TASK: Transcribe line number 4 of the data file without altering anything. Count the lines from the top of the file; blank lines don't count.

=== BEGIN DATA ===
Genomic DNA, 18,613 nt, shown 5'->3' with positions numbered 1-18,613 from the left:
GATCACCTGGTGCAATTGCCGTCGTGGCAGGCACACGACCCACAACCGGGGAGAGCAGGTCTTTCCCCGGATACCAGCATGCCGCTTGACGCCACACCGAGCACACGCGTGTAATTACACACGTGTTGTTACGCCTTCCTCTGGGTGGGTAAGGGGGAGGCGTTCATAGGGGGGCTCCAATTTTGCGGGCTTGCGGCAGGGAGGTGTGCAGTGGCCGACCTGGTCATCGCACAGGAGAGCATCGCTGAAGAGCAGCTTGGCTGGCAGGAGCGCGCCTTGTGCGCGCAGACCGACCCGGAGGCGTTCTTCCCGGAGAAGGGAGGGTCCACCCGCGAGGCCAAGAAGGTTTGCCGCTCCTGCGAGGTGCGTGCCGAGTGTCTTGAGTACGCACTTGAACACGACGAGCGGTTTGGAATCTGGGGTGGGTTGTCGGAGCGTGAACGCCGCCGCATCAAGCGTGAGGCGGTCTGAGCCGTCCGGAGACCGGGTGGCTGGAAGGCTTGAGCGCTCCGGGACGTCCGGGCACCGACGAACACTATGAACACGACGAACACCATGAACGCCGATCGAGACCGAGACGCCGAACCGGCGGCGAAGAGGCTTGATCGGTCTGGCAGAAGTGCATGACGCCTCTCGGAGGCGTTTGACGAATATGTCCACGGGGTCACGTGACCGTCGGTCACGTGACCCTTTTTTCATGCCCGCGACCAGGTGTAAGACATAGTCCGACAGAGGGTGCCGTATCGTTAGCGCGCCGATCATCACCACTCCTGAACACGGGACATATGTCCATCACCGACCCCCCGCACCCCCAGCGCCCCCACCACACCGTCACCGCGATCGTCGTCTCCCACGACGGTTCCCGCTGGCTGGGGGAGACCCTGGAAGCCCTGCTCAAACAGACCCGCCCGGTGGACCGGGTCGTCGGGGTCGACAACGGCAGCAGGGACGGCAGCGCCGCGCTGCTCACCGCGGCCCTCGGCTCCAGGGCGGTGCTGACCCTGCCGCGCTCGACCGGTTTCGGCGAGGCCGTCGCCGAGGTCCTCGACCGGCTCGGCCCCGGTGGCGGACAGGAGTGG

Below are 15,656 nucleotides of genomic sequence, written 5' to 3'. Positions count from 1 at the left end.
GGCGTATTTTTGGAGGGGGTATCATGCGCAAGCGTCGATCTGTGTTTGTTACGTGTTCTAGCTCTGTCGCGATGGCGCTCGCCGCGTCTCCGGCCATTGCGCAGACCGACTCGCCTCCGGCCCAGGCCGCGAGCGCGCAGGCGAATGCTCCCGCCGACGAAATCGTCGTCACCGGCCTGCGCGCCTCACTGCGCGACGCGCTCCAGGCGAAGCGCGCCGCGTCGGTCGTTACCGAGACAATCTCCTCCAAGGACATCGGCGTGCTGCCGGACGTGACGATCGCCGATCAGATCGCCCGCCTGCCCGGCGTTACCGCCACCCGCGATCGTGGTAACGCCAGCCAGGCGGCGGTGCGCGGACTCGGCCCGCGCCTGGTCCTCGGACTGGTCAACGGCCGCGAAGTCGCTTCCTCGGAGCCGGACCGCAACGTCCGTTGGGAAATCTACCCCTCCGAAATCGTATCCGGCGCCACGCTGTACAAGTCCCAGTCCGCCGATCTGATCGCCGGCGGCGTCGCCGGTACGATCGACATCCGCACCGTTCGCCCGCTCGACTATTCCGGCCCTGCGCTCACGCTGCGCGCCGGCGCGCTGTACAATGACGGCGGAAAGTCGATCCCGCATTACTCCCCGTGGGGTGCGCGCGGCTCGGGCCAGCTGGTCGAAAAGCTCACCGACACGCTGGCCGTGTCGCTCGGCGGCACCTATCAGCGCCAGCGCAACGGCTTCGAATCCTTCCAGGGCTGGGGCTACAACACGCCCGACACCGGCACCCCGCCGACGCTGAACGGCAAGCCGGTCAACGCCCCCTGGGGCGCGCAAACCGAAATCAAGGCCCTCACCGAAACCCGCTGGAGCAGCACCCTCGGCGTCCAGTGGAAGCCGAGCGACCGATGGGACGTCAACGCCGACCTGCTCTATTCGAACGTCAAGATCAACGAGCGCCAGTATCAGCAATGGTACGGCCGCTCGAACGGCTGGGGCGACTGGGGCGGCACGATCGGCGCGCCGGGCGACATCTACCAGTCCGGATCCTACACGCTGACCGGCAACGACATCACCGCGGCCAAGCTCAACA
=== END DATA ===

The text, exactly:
GGCGTATTTTTGGAGGGGGTATCATGCGCAAGCGTCGATCTGTGTTTGTTACGTGTTCTAGCTCTGTCGCGATGGCGCTCGCCGCGTCTCCGGCCATTGCGCAGACCGACTCGCCTCCGGCCCAGGCCGCGAGCGCGCAGGCGAATGCTCCCGCCGACGAAATCGTCGTCACCGGCCTGCGCGCCTCACTGCGCGACGCGCTCCAGGCGAAGCGCGCCGCGTCGGTCGTTACCGAGACAATCTCCTCCAAGGACATCGGCGTGCTGCCGGACGTGACGATCGCCGATCAGATCGCCCGCCTGCCCGGCGTTACCGCCACCCGCGATCGTGGTAACGCCAGCCAGGCGGCGGTGCGCGGACTCGGCCCGCGCCTGGTCCTCGGACTGGTCAACGGCCGCGAAGTCGCTTCCTCGGAGCCGGACCGCAACGTCCGTTGGGAAATCTACCCCTCCGAAATCGTATCCGGCGCCACGCTGTACAAGTCCCAGTCCGCCGATCTGATCGCCGGCGGCGTCGCCGGTACGATCGACATCCGCACCGTTCGCCCGCTCGACTATTCCGGCCCTGCGCTCACGCTGCGCGCCGGCGCGCTGTACAATGACGGCGGAAAGTCGATCCCGCATTACTCCCCGTGGGGTGCGCGCGGCTCGGGCCAGCTGGTCGAAAAGCTCACCGACACGCTGGCCGTGTCGCTCGGCGGCACCTATCAGCGCCAGCGCAACGGCTTCGAATCCTTCCAGGGCTGGGGCTACAACACGCCCGACACCGGCACCCCGCCGACGCTGAACGGCAAGCCGGTCAACGCCCCCTGGGGCGCGCAAACCGAAATCAAGGCCCTCACCGAAACCCGCTGGAGCAGCACCCTCGGCGTCCAGTGGAAGCCGAGCGACCGATGGGACGTCAACGCCGACCTGCTCTATTCGAACGTCAAGATCAACGAGCGCCAGTATCAGCAATGGTACGGCCGCTCGAACGGCTGGGGCGACTGGGGCGGCACGATCGGCGCGCCGGGCGACATCTACCAGTCCGGATCCTACACGCTGACCGGCAACGACATCACCGCGGCCAAGCTCAACA